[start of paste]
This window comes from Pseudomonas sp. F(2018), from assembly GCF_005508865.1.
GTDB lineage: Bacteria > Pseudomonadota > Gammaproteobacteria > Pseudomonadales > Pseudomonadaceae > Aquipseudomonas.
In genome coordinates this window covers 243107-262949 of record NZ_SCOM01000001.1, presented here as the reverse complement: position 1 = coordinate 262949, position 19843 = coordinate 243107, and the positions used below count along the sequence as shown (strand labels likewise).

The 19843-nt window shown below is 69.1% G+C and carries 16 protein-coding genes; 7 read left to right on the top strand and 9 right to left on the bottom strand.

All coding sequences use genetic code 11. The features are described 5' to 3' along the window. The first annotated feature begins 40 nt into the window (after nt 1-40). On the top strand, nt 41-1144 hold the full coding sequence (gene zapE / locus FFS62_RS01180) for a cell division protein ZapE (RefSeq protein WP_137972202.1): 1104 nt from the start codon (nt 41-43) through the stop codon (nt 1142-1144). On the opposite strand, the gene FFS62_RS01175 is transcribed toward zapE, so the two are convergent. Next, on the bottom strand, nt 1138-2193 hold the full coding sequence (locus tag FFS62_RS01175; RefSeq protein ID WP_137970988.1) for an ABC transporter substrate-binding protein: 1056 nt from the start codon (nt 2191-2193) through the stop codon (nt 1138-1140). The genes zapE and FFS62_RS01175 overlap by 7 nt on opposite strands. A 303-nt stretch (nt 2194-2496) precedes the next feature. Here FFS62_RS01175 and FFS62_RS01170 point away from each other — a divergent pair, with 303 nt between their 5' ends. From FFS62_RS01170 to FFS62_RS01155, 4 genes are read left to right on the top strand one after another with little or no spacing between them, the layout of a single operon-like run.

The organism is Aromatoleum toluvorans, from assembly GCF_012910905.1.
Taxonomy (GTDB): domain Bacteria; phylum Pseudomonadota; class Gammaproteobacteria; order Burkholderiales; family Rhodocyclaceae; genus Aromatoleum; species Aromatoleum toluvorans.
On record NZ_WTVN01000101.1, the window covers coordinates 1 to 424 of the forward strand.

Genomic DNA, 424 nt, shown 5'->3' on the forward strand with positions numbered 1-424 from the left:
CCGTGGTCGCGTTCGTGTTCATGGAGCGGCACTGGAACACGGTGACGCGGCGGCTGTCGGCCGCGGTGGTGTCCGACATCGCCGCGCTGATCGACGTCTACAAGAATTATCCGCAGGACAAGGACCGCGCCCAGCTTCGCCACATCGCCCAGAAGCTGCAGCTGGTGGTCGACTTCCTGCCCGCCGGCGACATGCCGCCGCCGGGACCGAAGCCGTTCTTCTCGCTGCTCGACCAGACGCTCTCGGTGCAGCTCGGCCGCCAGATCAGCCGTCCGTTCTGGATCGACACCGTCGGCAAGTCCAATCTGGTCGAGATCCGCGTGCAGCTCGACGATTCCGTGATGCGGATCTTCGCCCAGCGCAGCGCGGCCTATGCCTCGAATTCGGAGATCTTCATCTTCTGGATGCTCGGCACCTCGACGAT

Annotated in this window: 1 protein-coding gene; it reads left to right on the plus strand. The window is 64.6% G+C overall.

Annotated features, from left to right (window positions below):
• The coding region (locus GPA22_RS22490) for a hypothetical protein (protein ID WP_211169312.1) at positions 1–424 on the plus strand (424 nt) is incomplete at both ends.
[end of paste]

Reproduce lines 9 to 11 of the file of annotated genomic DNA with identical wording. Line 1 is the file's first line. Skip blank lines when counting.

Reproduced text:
Genomic DNA, 424 nt, shown 5'->3' on the forward strand with positions numbered 1-424 from the left:
CCGTGGTCGCGTTCGTGTTCATGGAGCGGCACTGGAACACGGTGACGCGGCGGCTGTCGGCCGCGGTGGTGTCCGACATCGCCGCGCTGATCGACGTCTACAAGAATTATCCGCAGGACAAGGACCGCGCCCAGCTTCGCCACATCGCCCAGAAGCTGCAGCTGGTGGTCGACTTCCTGCCCGCCGGCGACATGCCGCCGCCGGGACCGAAGCCGTTCTTCTCGCTGCTCGACCAGACGCTCTCGGTGCAGCTCGGCCGCCAGATCAGCCGTCCGTTCTGGATCGACACCGTCGGCAAGTCCAATCTGGTCGAGATCCGCGTGCAGCTCGACGATTCCGTGATGCGGATCTTCGCCCAGCGCAGCGCGGCCTATGCCTCGAATTCGGAGATCTTCATCTTCTGGATGCTCGGCACCTCGACGAT

Annotated in this window: 1 protein-coding gene; it reads left to right on the plus strand. The window is 64.6% G+C overall.